The cash-strapped Development Bank of Kenya Limited (DBK) is facing fresh internal woes that risk occasioning massive bank flight after it emerged a senior manager is on an irregular credit profiling spree of clients, The Informer can reveal.
In the recent past, a number of depositors and investors have been taken aback after they were notified to be reported loan defaulters to credit reference bureaus by the bank after applying for loan facilities to their respective potential lenders.
The Informer has learnt that Development Bank insiders have even sabotaged efforts by some of the lenders whom their victimized clients have long-running business relationship with and hold their Know Your Customer (KYC) credentials offer to credit the monies and have their clients’ records appraised under CRB.
According to a heap of records in our possession, one of the senior managers accused of sabotaging clients is DBK Credit Manager Olga Sechero.
One of the case in point involves the Seefar Apartments mortgage financing.
The controversial Seefar Apartments project condemned for demolition for occupying a riparian zone demolition was put on hold indefinitely in 2019.
The Members of Parliament extended the moratorium until a report being prepared by a multi-agency technical team relating to the safety of the Nairobi dam is concluded.
This gave a reprieve to homeowners.
Homeowners who sourced mortgage financing from DBK to purchase the apartments with the houses serving as securities have been subjected to untold agony.
Despite unilaterally raising the payable monthly installment amount to almost two fold the originally agreed figure, our investigations have established the bank is demanding additional securities as collateral for the same houses.
However, DBK’s Acting Chief Executive Officer Johnson Kiniti, a team from Legal department and corporate department are said to have expressed dissatisfaction with the new move masterminded by Olga supported by a section of the board led by Board chairman Ndungu Gathinji.
Due to loss of tenants occasioned by the then hyped demolition efforts coupled by the Covid-19 pandemic effects on the economy, another faction of the board and management respectively internally called initiation of a moratorium arrangement between the bank and clients to have the existing loans restructured accordingly.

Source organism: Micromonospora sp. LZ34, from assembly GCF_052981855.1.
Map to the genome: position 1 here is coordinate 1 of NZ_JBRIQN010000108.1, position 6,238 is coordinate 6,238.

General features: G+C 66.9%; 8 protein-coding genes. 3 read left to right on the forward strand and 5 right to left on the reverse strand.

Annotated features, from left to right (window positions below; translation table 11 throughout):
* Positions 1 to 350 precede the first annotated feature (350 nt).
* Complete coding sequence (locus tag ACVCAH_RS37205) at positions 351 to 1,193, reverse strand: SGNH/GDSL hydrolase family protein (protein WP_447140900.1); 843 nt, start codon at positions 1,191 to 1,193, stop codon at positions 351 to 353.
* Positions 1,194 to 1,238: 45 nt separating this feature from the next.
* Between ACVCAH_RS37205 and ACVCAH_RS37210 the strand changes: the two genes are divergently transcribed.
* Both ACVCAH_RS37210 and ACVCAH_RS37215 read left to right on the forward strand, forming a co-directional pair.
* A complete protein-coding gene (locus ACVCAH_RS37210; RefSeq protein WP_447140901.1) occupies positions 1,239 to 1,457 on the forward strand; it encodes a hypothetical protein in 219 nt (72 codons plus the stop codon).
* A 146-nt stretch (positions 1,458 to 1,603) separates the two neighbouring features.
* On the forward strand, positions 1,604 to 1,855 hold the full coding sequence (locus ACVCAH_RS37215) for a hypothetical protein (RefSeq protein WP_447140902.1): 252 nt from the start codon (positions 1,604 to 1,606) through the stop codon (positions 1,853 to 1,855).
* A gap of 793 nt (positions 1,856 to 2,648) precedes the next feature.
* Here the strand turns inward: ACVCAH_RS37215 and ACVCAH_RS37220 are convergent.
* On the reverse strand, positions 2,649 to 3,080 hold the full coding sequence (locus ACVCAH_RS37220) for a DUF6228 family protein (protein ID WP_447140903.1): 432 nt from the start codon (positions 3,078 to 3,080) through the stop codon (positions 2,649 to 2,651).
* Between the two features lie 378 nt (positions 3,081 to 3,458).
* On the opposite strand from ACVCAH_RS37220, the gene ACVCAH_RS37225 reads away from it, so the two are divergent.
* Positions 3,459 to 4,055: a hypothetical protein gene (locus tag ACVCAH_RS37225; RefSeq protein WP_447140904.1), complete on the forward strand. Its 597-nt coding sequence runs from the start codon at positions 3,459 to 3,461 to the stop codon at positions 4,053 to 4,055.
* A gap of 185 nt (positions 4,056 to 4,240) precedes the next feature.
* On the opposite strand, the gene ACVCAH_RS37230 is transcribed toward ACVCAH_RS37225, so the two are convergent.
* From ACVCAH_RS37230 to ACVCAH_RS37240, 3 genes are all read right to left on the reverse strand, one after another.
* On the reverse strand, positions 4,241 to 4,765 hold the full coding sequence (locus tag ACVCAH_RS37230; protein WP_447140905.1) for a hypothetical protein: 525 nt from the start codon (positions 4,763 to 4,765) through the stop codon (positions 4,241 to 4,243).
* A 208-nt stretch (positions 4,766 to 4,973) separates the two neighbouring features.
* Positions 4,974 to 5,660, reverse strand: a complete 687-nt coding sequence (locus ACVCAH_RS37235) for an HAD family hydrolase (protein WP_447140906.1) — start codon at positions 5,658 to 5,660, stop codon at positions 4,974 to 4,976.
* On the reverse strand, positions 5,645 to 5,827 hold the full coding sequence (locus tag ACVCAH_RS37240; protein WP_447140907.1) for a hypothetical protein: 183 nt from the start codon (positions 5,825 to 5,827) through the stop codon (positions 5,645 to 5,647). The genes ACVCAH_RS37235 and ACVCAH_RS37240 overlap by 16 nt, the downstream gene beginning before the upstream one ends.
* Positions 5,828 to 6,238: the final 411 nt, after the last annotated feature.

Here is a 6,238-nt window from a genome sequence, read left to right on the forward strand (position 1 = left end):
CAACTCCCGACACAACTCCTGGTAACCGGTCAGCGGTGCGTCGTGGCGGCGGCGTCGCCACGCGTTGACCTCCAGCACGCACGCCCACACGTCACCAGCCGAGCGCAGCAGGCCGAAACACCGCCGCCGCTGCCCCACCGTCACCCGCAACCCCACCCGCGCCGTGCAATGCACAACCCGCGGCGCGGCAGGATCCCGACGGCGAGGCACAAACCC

However, another wing is vehemently opposed to the idea.
“We write to confirm that we are agreeable to restructuring outstanding credit facilities. Consequently, CRB rating will be enhanced appropriately.” One of the letters by DBK team that Olga has declined to sign reads in part.
The Environment Committee of the National Assembly chaired by Maara legislator Kareke Mbiuki said the proposed demolition goes against the spirit of President Uhuru Kenyatta’s Big Four agenda on affordable housing. The report faulted the government for handling the matter casually by issuing the demolition orders without any technical report.
The committee called on the Water Resources Authority (WRA) and the National Environment Management Authority (Nema) not to demolish the apartments until the multi-agency team submits its report to the committee.
The buildings in Nyayo Highrise Estate on Mbagathi Way have 264 two-bedroom and 24 three-bedroom apartments, on the edge of the Nairobi Dam, and cover an area of 31,000 square metres. Problems for the homeowners began in October 2018, when WRA presented Ederman with a 14-day demolition notice.
Nema and WRA argued that the apartments — in three blocks of 12 floors — were standing on the riparian reserve of both the Nairobi Dam and Ngong River.
The MPs ruled that it is important to establish who should compensate the homeowners in case the apartments are demolished because they are servicing mortgages they used to acquire the units.